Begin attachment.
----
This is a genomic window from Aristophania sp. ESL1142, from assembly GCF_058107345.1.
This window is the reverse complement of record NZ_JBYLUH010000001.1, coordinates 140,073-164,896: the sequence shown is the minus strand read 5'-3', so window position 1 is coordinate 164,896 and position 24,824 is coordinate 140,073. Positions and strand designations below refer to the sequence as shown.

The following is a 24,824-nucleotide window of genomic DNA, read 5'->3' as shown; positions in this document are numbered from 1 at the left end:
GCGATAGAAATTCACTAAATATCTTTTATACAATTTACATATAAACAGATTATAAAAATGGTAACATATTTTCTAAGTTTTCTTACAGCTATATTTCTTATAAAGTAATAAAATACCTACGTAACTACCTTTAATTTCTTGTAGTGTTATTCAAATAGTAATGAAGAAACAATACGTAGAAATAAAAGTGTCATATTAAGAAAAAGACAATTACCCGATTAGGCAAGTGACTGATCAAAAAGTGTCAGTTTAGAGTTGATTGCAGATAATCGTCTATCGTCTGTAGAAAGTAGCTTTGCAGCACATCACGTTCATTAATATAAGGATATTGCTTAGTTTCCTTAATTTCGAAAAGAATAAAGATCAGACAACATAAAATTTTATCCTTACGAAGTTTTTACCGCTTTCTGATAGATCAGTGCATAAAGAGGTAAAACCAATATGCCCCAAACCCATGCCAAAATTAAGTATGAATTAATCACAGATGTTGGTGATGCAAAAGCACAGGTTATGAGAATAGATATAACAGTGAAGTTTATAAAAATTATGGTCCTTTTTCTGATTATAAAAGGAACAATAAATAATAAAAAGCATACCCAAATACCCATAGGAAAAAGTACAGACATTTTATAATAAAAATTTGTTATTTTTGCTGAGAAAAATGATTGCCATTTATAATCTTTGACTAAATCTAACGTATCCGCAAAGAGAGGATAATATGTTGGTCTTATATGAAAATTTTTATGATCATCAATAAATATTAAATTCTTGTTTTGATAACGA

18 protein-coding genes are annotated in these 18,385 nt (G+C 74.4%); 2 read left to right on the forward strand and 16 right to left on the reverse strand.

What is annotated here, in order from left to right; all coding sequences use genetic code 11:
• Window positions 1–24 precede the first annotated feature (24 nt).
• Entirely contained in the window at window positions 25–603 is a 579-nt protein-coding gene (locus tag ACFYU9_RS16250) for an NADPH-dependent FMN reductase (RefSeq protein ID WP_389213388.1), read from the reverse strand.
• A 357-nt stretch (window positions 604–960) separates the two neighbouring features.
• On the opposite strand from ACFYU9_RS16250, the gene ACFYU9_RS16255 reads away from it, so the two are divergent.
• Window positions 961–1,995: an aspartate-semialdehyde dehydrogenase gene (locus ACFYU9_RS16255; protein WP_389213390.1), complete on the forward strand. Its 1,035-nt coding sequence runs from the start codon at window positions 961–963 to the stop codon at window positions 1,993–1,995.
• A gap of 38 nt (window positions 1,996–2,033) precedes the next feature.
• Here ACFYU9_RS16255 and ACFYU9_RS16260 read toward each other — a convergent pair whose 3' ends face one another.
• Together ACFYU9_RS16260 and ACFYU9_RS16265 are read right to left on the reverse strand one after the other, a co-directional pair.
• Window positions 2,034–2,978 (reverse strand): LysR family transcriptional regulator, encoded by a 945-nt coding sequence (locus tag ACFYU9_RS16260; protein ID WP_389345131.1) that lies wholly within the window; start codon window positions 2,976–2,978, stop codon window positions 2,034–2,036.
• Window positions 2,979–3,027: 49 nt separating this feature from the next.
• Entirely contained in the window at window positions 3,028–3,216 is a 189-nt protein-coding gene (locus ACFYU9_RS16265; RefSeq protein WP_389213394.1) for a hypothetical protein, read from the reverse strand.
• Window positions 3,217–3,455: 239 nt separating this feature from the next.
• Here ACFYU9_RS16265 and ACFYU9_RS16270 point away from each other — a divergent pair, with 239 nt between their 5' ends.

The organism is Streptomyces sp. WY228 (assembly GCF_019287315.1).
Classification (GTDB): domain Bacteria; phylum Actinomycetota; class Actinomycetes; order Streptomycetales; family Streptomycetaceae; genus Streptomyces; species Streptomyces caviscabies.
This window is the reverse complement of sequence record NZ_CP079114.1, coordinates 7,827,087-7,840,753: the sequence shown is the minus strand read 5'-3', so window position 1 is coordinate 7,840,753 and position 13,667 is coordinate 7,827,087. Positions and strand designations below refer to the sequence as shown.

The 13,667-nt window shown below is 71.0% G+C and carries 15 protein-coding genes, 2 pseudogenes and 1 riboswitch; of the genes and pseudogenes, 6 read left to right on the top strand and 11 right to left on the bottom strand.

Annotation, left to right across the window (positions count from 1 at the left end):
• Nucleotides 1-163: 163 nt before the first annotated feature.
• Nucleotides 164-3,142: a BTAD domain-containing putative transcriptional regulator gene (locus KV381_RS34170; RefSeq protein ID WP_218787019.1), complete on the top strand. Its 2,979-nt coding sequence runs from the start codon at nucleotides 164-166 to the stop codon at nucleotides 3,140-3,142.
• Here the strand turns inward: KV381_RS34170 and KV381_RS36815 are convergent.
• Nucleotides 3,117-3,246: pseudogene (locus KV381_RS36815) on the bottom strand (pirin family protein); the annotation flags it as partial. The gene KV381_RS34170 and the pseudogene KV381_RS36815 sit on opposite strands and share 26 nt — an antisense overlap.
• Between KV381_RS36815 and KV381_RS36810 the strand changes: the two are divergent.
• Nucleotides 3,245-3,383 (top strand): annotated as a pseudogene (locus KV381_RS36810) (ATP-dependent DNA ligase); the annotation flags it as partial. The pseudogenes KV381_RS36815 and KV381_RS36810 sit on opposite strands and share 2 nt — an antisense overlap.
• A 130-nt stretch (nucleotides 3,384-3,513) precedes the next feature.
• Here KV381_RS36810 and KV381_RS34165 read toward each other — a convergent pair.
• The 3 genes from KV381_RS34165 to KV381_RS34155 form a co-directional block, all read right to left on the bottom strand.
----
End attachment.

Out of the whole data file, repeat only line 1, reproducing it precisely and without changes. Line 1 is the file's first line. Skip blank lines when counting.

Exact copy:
This is a genomic window from Aristophania sp. ESL1142, from assembly GCF_058107345.1.